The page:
Students hours are restricted yes, I can’t remember the exact number of hours but I had visits in the past from immigration (i think) who questioned how many hours staff on student visas worked

R.D.H
R.D.H
6 years ago
Reply to  Yacine

Well that is not true, I never had a checklist of who I could hire when I recruited non UK citizens. They can also change jobs as much as they like to, and they do!

Yacine
Yacine
6 years ago
Reply to  R.D.H
Turbohampster
Turbohampster
6 years ago
Reply to  Yacine

Your arguments are all over the place!
The link you posted is for EMPLOYERS getting a licence to sponsor foreign employees application for work visa

LOL

But as with your other posts when someone points out your wrong, you respond with a completely unrelated point instead of countering their argument!

Andrew
Andrew
6 years ago
Reply to  R.D.H

Perhaps Yacine is referring to a Tier 2 (General) visa which is for the employment of non EEA nationals?

However that particular visa doesn’t prevent employees from changing jobs within the first year. The only restriction is that if you wish to change jobs to a new industry sector, you need to submit a new application.

The visa allows you to take a second job, change jobs as much as you want within the same industry sector with no additional paperwork, study, travel abroad, bring family members with you. It does not allow you to access public funds or own more than 10% of the sponsor’s shares.

al-Lalal
al-Lalal
6 years ago
Reply to  Yacine

The UK sponsors do not confiscate passports. The employee doesn’t need an Exit Permit to leave the UK.

A_qtr
A_qtr
6 years ago
Reply to  al-Lalal

In university in the U.S. I was not allowed to leave the country unless the dean of international student signed my student visa documents allowing me to leave and ensuring all dues to the university were paid …

Anonymouse
Anonymouse
6 years ago
Reply to  A_qtr

Might want to confirm that. Nothing to stop you getting on a plane and leaving anytime you wanted, those documents, a university doesn’t ‘allow’ you to leave. They might not agree to process your visa to come back though. I ask I to was a student at a US university and know the documents of which you speak, and I believe you may have misunderstood them.

Yacine
Yacine
6 years ago
Reply to  al-Lalal

I said that in my comment. It is way harsher here, but it is the same concept.

thedrizzle96
thedrizzle96
6 years ago
Reply to  al-Lalal

Sure they do, not all, and not legally, like here; they also have a thriving industry supported by illegal workers both in the UK and US which is riddled with this kind of thing

Myrddin
Myrddin
6 years ago
Reply to  thedrizzle96

Generally organised by other ‘illegal’ immigrants.

But I say again, there is recourse through the law, a fait acompli (my French is 30 years neglected) on behalf of locals here.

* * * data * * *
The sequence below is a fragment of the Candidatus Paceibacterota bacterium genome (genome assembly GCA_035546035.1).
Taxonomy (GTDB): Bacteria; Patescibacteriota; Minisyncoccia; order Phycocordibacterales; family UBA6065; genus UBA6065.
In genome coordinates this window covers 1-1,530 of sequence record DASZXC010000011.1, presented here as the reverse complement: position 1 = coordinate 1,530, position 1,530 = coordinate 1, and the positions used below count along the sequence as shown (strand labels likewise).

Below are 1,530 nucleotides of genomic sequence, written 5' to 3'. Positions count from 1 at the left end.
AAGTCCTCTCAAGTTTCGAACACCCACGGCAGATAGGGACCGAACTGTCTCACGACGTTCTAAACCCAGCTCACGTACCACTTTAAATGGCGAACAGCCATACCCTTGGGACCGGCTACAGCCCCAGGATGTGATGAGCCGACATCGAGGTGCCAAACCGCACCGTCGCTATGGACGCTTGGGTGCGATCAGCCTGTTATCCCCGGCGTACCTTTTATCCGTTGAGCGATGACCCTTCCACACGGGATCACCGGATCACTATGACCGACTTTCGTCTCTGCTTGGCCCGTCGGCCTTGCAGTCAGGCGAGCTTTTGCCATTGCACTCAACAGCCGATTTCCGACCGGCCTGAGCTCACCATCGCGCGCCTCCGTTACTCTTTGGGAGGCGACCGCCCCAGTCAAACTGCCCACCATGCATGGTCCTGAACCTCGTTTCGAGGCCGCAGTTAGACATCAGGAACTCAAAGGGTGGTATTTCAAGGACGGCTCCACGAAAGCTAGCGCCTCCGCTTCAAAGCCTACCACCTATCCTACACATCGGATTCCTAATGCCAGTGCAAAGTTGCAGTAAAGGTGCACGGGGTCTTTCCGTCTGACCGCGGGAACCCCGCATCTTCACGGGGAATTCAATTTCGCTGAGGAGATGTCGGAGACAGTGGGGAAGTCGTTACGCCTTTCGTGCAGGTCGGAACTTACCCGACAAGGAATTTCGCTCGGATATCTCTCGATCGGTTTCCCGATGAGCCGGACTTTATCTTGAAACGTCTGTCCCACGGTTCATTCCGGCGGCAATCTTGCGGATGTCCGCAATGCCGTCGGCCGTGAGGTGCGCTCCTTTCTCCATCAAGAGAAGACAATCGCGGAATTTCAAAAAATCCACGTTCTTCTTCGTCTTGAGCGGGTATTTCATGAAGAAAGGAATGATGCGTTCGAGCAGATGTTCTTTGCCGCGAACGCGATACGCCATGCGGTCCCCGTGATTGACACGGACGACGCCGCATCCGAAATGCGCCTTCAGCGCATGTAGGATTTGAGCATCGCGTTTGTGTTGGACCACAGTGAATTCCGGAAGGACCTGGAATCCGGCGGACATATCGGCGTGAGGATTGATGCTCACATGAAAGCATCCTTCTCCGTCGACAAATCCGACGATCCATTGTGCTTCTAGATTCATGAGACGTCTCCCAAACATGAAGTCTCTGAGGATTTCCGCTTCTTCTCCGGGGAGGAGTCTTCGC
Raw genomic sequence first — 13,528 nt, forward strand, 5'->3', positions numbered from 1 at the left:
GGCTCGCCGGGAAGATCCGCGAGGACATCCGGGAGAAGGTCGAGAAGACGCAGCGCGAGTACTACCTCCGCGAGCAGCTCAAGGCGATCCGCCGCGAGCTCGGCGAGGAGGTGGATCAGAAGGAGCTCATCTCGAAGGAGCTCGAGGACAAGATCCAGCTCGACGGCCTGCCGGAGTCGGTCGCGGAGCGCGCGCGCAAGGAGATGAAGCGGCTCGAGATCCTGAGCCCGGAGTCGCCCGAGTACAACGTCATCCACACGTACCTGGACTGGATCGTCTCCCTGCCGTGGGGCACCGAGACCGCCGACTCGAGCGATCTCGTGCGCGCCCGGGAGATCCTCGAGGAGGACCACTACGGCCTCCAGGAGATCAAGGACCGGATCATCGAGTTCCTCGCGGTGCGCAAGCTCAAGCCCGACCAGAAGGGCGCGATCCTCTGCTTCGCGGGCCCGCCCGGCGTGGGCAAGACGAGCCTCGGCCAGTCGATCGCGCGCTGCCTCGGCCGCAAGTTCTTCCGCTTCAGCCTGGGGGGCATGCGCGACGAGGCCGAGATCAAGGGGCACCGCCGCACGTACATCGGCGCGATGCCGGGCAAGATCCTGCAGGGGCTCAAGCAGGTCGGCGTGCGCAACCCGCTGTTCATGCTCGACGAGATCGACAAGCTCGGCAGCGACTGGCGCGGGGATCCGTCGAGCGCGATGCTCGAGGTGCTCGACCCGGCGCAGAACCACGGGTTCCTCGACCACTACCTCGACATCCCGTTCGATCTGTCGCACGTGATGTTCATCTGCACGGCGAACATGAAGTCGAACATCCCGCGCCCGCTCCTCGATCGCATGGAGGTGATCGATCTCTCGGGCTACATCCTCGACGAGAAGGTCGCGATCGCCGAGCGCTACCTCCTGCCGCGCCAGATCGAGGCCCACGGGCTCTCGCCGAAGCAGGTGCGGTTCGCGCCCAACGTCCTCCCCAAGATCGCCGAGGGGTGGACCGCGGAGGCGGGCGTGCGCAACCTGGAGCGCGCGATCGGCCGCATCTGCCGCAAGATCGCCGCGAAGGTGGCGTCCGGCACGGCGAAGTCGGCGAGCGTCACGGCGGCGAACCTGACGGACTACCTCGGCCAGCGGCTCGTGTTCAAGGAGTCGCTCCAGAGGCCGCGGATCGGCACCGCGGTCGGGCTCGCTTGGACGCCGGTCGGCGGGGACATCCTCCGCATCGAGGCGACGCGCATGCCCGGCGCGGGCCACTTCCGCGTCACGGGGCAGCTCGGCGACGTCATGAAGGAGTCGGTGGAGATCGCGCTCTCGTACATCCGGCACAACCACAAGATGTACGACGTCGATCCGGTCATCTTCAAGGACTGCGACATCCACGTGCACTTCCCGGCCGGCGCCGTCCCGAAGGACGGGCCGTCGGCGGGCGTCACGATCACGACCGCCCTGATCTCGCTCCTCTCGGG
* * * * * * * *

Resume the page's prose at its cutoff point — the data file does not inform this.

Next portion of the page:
Try acting in UK, by saying ‘ this idiot annoys me, just jail him’!

Spirit
Spirit
6 years ago
Reply to  Yacine

There may be very stringent conditions for getting any kind of visa to enter EU and US countries but one can always leave at will. Changing just that one aspect of Qatari labour law would be a huge step in the right direction for this country.

Abdulrahman
Abdulrahman
6 years ago

“The majority of foreign workers are from areas of high altitude which lacks oxygen and so they could be more susceptible to heart attacks” Maybe someone with a medical knowledge on the subject could give us an independent opinion on this?

A_qtr
A_qtr
6 years ago

A respected publication like the post should have been smarter … This now boarders a smear campaign .. They basically looked at the total death rate from 2010 till date !!

I’m sure many of the death are directly work related regardless if they were building a school or a stadium … But to blindly publish a number like that is wrong..

How many were from car accidents due to poor driving? Cancer ? Old age.. Actually falling down from a building.. Were they all Indians or Nepalese or others too…

Just pulling a number of expat deaths distorts the story and takes away from the real story of overall workers work conditions and treatment

MarkDoha
MarkDoha
6 years ago
Reply to  A_qtr

Absolutely agree, this was a flawed report from a biased organisation. Lazy journalism delivers a sensationalist headline, that’s catnip for the masses.

Doodz
Doodz
6 years ago

according to the chart presented numerous death toll…. And I presume more to come. Since tQatar didn’t care at all…

Red_Panigale
Red_Panigale
6 years ago

I think the real crime here are the over-saturated photos.

Moleskine
Moleskine
6 years ago

This: